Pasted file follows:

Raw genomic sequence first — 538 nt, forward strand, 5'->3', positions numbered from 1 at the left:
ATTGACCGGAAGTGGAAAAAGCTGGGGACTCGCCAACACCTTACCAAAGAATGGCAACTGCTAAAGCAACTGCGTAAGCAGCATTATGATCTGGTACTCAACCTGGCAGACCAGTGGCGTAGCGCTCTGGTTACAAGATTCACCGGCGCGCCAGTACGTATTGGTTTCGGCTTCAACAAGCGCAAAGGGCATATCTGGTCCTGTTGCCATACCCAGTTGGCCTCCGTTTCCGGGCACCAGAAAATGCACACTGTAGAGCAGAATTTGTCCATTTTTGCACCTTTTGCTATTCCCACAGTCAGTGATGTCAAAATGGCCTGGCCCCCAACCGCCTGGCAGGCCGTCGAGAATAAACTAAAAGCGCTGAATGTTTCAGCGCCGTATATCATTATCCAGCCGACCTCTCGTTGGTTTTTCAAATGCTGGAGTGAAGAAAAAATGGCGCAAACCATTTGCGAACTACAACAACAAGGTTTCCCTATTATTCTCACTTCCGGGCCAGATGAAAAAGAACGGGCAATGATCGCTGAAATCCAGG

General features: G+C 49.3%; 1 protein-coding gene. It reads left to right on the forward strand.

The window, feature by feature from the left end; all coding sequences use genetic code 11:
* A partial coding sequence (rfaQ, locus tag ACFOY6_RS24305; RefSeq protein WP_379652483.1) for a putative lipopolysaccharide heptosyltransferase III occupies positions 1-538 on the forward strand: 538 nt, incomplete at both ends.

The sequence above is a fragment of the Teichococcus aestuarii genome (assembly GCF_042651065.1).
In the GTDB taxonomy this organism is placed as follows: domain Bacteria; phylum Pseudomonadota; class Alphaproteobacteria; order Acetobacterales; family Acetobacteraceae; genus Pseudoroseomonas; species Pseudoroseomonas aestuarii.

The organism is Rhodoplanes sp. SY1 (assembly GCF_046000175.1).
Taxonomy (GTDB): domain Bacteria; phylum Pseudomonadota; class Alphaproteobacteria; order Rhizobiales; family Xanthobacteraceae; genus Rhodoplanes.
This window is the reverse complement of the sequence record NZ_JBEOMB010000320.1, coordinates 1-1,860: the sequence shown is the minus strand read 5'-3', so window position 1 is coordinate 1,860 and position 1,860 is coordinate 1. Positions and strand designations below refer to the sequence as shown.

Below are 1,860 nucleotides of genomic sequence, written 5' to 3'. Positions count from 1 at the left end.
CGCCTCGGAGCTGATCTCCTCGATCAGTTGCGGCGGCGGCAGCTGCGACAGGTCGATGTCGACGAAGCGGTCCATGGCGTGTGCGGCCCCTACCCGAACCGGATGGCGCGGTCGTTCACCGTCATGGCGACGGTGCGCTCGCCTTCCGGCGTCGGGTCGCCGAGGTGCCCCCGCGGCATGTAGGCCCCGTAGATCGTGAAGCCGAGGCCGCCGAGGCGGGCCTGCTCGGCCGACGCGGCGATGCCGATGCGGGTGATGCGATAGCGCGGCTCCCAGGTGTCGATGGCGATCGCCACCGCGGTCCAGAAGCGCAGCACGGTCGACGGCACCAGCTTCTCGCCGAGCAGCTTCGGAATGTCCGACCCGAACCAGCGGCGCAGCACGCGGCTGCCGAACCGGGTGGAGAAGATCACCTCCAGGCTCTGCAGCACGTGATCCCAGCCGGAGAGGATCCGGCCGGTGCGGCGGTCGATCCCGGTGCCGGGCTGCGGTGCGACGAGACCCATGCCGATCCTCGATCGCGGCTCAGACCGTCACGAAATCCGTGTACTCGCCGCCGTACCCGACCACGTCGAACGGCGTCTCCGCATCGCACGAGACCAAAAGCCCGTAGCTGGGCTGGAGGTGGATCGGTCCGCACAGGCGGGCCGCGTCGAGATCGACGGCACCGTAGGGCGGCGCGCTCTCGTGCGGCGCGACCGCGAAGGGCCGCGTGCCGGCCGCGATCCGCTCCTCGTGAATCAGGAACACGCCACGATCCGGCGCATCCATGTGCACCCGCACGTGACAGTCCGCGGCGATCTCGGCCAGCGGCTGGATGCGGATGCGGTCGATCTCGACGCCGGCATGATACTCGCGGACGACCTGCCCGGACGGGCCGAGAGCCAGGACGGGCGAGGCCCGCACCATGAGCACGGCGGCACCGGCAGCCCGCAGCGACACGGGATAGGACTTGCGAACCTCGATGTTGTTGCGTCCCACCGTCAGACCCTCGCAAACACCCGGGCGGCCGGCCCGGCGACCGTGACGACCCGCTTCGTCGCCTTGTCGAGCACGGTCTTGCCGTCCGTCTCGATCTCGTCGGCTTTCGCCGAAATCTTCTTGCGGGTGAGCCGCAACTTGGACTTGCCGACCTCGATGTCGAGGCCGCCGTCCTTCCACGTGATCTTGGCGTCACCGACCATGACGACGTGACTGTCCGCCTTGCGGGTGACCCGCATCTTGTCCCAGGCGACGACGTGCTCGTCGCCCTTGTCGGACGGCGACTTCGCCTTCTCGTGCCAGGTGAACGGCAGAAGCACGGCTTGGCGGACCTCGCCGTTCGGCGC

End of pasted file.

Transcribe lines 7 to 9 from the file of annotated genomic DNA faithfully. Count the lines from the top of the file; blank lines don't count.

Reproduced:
In the GTDB taxonomy this organism is placed as follows: domain Bacteria; phylum Pseudomonadota; class Alphaproteobacteria; order Acetobacterales; family Acetobacteraceae; genus Pseudoroseomonas; species Pseudoroseomonas aestuarii.

The organism is Rhodoplanes sp. SY1 (assembly GCF_046000175.1).
Taxonomy (GTDB): domain Bacteria; phylum Pseudomonadota; class Alphaproteobacteria; order Rhizobiales; family Xanthobacteraceae; genus Rhodoplanes.